Oh my, who don’t I listen to is probably a better question! But yes, we all have phases when one artist seems to dominate our music lists more than others for a while. I have been hooked into Green Day lately. Before them, I was going through a heavy phase with Chicago and solo John Lennon. But through all of that, I will throw on all kinds of different stuff to keep me humming. I just pulled out an old Chuck Mangione CD the other day and sat and listened to it. Very cool stuff! I also have my guitar player phases where I will listen to some blues greats like BB King, Roy Buchanan, and Freddie King.

Who are your biggest influences?

This is a multi-layered question actually as influences come in so many different forms. I cannot help but mention the great Canadian Terry Fox. He did a marathon a day on one leg back in 1980 as he ran across Canada to raise money for cancer research. Influences don’t get much bigger than that! Musically though, I have always been huge an Elvis and Buddy Holly fan. They were the first great rockers in my opinion. And of course the first time I heard the Beatles I was blown away, and still am today. Bruce Springsteen introduced me to the storytelling side of rock music, while Elvis Costello showed me how intricate you can get with lyrical and musical themes within a song. I also owe so much of my guitar playing to greats like Chuck Berry, BB King, Eric Clapton, and Stevie Ray Vaughn. And then there is my countryside that always looks toward Waylon Jennings, Johnny Cash, and Dwight Yoakam. I also have a soft spot for big band music where Harry Connick Jr. and Dean Martin stand out for me. I also can’t forget Beethoven since I wrote my master’s thesis on him. And my, this only scratches the surface.  There are so many great musicians and so much great music.

Tell us about your passions

I would definitely consider myself a passionate person! I am probably most passionate about those who I love, my family, and my friends. Is there anything more important in life than the people around us? I am also of course, obviously, passionate about music. But more specifically, I am passionate about the creation of music and songwriting. The passion I have for all things in my life manifest themselves in my songs. That is not to say that all my songs are serious introspective studies into the human condition, not at all. Some might qualify as such, but others are simply mindless ear nuggets that do nothing but make you hum a bit and smile. Beyond music I am passionate about hockey. I started playing when I was about six and it has become a lifelong pursuit and passion. And following up that is running and general fitness and health. I started running when I was 19 and it became a way of life in no time. Oh yes, and I mustn’t forget my passion for writing fiction. It comes and goes, as I totally write in spurts, but I have written one novel called “18” and am currently working on a second.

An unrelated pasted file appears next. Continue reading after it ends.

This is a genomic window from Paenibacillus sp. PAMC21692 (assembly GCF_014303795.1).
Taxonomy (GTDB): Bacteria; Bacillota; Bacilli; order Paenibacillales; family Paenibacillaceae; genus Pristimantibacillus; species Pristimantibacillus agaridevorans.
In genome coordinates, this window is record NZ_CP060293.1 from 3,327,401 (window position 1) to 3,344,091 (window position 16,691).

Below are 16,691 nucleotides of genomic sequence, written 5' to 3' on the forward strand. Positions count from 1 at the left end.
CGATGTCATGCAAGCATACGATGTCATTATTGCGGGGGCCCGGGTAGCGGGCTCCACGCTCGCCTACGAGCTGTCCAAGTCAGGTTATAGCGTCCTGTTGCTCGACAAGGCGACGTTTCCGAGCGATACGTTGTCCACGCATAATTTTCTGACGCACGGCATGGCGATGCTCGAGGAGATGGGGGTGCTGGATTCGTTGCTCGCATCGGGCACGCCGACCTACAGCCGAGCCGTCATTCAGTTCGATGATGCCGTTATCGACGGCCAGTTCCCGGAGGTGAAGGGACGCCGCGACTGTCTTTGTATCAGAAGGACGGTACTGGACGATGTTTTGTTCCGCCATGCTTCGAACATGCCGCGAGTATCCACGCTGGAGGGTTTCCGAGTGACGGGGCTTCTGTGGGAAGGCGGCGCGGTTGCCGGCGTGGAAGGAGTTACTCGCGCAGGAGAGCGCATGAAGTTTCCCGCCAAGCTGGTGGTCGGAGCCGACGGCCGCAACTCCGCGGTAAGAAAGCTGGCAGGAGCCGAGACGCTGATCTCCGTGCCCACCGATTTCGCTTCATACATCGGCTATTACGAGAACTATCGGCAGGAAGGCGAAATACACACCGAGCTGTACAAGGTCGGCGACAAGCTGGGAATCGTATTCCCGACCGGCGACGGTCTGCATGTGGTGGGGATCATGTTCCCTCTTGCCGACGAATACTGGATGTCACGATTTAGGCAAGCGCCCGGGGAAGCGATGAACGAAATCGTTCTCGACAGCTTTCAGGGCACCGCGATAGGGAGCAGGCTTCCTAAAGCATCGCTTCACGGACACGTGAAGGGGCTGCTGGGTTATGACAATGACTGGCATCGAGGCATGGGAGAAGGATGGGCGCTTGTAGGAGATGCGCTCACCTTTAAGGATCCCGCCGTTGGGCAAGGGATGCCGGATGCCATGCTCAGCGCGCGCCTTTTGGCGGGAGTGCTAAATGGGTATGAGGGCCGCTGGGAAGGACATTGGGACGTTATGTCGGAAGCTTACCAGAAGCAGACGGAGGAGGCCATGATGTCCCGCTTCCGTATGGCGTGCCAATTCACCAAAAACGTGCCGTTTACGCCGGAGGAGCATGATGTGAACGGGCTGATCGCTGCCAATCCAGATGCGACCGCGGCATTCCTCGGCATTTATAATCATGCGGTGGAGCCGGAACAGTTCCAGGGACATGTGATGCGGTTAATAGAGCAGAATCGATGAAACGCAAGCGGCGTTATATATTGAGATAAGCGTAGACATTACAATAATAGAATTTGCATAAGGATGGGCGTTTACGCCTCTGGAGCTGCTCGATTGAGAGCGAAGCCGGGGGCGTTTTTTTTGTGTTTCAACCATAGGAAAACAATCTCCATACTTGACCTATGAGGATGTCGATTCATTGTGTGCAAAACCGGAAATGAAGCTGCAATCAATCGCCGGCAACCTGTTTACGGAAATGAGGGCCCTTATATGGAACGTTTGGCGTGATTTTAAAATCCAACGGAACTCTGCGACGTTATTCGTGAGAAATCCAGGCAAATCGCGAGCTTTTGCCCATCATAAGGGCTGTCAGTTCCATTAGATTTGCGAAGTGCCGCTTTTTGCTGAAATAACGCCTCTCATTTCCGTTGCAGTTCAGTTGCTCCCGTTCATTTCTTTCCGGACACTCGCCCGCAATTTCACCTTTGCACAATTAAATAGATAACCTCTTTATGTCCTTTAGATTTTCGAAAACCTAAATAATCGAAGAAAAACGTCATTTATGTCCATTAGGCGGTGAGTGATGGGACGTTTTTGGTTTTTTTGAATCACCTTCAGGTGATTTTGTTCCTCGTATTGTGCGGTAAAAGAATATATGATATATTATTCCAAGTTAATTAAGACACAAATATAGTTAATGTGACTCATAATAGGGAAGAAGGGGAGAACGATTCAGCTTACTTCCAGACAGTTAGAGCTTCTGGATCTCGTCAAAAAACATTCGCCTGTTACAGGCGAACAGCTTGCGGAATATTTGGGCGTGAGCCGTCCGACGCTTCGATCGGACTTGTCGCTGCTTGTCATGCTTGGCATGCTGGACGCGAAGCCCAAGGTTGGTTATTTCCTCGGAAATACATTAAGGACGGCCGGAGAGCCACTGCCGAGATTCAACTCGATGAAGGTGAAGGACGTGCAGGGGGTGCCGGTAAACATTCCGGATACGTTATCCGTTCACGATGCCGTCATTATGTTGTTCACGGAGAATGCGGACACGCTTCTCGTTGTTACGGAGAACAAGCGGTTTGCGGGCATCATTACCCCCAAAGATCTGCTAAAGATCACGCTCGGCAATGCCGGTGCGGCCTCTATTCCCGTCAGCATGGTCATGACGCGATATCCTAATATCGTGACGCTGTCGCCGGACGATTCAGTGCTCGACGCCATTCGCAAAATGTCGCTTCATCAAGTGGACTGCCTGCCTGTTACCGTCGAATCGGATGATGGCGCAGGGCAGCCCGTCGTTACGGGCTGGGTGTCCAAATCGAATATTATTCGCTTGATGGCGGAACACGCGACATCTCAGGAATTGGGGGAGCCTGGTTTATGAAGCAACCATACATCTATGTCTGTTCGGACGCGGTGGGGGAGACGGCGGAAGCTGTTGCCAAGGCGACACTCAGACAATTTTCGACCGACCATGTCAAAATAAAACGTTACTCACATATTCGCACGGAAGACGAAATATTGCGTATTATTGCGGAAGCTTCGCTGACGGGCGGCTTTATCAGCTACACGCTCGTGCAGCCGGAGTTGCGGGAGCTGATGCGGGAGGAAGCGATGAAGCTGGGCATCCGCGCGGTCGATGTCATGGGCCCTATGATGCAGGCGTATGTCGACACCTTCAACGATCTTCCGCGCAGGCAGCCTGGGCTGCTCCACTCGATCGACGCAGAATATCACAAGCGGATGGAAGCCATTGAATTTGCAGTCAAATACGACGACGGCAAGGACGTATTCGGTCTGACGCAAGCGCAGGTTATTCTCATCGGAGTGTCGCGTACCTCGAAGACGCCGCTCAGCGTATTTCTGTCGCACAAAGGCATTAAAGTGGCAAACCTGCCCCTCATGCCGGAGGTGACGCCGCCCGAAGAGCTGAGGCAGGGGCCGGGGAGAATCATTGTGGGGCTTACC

What else is happening next in your world?

My next project is going to be a remastering of an album I did a couple of years ago with my old band Half-Hour Late. It is called, All I Want is Hope. We have some great tracks that are just waiting for a little smoothing out and updating. I will be releasing that in early 2021.

Thanks for an awesome interview, Rich Chambers